Thursday, September 11, 2008
A Moment Of Silence
by Emmanuel Ortiz, 11 Sep 2002
Before I begin this poem, I'd like to ask you to join me
In a moment of silence
In honour of those who died in the World Trade Center and the Pentagon on September 11th, 2001.
I would also like to ask you
To offer up a moment of silence
For all of those who have been harassed, imprisoned, disappeared, tortured, raped, and or killed in retaliation for those strikes,
For the victims in Afghanistan, Iraq, the United States, and throughout the world.
And if I could just add one more thing...
A full day of silence
For the tens of thousands of Palestinians who have died at the hands of US-backed Israeli forces over decades of occupation.
Six months of silence for the million and-a-half Iraqi people, mostly children, who have died of malnourishment or starvation as a result of an 12 year US embargo against the country.
And now the drums of war beat again.
Before I begin this poem,
Two months of silence for the Blacks under Apartheid in South Africa, where homeland security made them aliens in their own country.
Nine months of silence for the dead in Hiroshima and Nagasaki, where death rained down and peeled back every layer of concrete, steel, earth and skin
And the survivors went on as if alive.
A year of silence for the millions of dead in Vietnam - a people, not a war - for those who know a thing or two about the scent of burning fuel, their relatives' bones buried in it, their babies born of it.
Two months of silence for the decades of dead in Columbia whose names like the corpses they once represented have piled up and slipped off our tongues
Before I begin this poem.
Seven days of silence for El Salvador ...
A day of silence for Nicaragua ...
Five days of silence for the Guatemaltecos ...
None of whom ever knew a moment of peace in their living years.
45 seconds of silence for the 45 dead at Acteal, Chiapas
1,933 miles of silence for every desperate body that burns in the desert sun, drowned in swollen rivers at the pearly gates of the empire's underbelly, A gaping wound sutured shut by razor wire and corrugated steel.
25 years of silence for the millions of Africans who found their graves far deeper in the ocean than any building could poke into the sky.
And for those who were strung and swung from the heights of sycamore trees in the south, the north, the east, and the west...
There will be no DNA testing or dental records to identify their remains.
100 years of silence...
For the hundreds of millions of indigenous peoples from this half of right here,
Whose land and lives were stolen,
In postcard-perfect plots like Pine Ridge, Wounded Knee, Sand Creek, Fallen Timbers, or the Trail of Tears.
Names now reduced to innocuous magnetic poetry on the refrigerator of our consciousness ...
And somewhere within the pillars of power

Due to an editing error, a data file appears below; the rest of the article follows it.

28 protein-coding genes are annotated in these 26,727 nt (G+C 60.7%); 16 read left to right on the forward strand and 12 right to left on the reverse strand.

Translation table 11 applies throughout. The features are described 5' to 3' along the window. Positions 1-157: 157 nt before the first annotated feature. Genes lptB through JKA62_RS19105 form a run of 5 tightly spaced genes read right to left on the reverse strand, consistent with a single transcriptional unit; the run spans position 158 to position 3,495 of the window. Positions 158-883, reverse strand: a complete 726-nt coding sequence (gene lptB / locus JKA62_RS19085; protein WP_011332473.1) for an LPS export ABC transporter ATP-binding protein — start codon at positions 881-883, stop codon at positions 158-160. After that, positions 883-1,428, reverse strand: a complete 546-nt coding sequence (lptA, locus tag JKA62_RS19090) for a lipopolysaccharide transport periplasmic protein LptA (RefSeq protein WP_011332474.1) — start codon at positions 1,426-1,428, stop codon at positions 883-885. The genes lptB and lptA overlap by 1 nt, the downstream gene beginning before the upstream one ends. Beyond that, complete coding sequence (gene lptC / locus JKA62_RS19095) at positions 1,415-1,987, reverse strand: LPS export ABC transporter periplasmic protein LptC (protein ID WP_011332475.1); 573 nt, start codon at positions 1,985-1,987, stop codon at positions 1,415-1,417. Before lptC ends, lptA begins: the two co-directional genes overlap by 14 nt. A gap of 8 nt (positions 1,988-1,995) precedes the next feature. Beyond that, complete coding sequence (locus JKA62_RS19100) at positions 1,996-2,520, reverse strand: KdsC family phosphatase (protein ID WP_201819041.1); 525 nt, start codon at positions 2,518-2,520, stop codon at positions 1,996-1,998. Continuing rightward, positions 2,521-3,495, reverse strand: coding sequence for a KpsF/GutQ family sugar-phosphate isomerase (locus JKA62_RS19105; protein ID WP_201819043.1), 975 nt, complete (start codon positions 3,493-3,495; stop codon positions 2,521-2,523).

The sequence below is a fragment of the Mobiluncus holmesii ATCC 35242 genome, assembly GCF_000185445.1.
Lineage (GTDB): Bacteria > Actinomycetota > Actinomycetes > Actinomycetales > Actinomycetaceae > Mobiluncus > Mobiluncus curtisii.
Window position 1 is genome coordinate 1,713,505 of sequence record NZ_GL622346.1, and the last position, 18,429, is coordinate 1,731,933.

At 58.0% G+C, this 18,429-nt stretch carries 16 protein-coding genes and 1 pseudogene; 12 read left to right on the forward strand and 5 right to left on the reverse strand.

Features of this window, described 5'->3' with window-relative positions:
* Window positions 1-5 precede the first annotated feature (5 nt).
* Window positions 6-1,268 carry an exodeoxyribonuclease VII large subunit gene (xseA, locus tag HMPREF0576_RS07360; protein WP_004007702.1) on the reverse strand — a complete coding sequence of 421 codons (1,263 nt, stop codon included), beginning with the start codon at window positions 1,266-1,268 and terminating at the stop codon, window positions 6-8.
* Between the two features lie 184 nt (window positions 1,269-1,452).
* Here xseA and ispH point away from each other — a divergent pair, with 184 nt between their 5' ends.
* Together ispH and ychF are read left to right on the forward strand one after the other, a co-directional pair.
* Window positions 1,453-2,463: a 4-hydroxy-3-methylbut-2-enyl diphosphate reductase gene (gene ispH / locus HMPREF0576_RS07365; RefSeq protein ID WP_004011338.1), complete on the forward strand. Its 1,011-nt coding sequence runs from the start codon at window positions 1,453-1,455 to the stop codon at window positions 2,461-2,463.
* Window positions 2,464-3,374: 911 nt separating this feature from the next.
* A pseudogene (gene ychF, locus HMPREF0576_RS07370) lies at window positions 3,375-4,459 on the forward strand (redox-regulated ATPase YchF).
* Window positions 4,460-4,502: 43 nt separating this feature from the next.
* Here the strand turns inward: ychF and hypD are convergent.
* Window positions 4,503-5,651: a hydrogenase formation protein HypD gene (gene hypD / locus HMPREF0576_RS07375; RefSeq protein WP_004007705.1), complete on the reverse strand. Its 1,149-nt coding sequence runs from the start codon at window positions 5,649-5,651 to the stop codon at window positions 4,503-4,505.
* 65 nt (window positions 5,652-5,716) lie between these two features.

You open your mouth to invoke a moment of our silence
And we are all left speechless
Our tongues snatched from our mouths
Our eyes stapled shut
A moment of silence
And the poets are laid to rest
The drums disintegrating into dust.
Before I begin this poem,
You want a moment of silence
You mourn now as if the world will never be the same
And the rest of us hope to hell it won't be.
Not like it always has been.
Because this is not a 9/11 poem.
This is a 9/10 poem,
It is a 9/9 poem,
A 9/8 poem,
A 9/7 poem
This is a 1492 poem.
This is a poem about what causes poems like this to be written.
And if this is a 9/11 poem, then:
This is a September 11th 1973 poem for Chile,
This is a September 12th 1977 poem for Steven Biko in South Africa,
This is a September 13th 1971 poem for the brothers at Attica Prison, New York.
This is a September 14th 1992 poem for the people of Somalia,
This is a poem for every date that falls to the ground amidst the ashes of amnesia,
This is a poem for the 110 stories that were never told
The 110 stories that history uprooted from its textbooks
The 110 stories that CNN, BBC, The New York Times, and Newsweek ignored.
This is a poem for interrupting this program.
And this is not a peace poem
It is not a poem for forgiveness
This is a justice poem
A poem for never fogetting
This is a poem to remind us that all that glitters must just be broken glass.
And still you want a moment of silence for your dead?
We could give you lifetimes of empty:
The unmarked graves
The lost languages
The uprooted trees and histories
The dead stares on the faces of nameless children
Before I start this poem we could be silent forever
Or just long enough to hunger,
For the dust to bury us
And you would still ask us
For more of our silence.
If you want a moment of silence
Then stop the oil pumps
Turn off the engines and the televisions
Sink the cruise ships
Crash the stock markets
Unplug the marquee lights,
Delete the emails, the instant messages,
Derail the trains and ground the planes.
If you want a moment of silence, then put a brick through the window of Taco Bell,
And pay the workers for wages lost.
Tear down the liquor stores,
The townhouses, the White Houses, the jailhouses, the Penthouses and the Playboys.
If you want a moment of silence,
Then take it
On Super Bowl Sunday,
The Fourth of July
During Dayton's 13 hour sale
Or the next time your white guilt fills the room where my beautiful brown people have gathered.
You want a moment of silence
Then take it NOW,
Before this poem begins.
Here, in the echo of my voice,
In the pause between goosesteps of the second hand,
In the space between bodies in embrace,
Here is your silence.
Take it all... But don't cut in line.
Let your silence begin at the beginning of crime.
Tonight we will keep right on singing...
For our dead.
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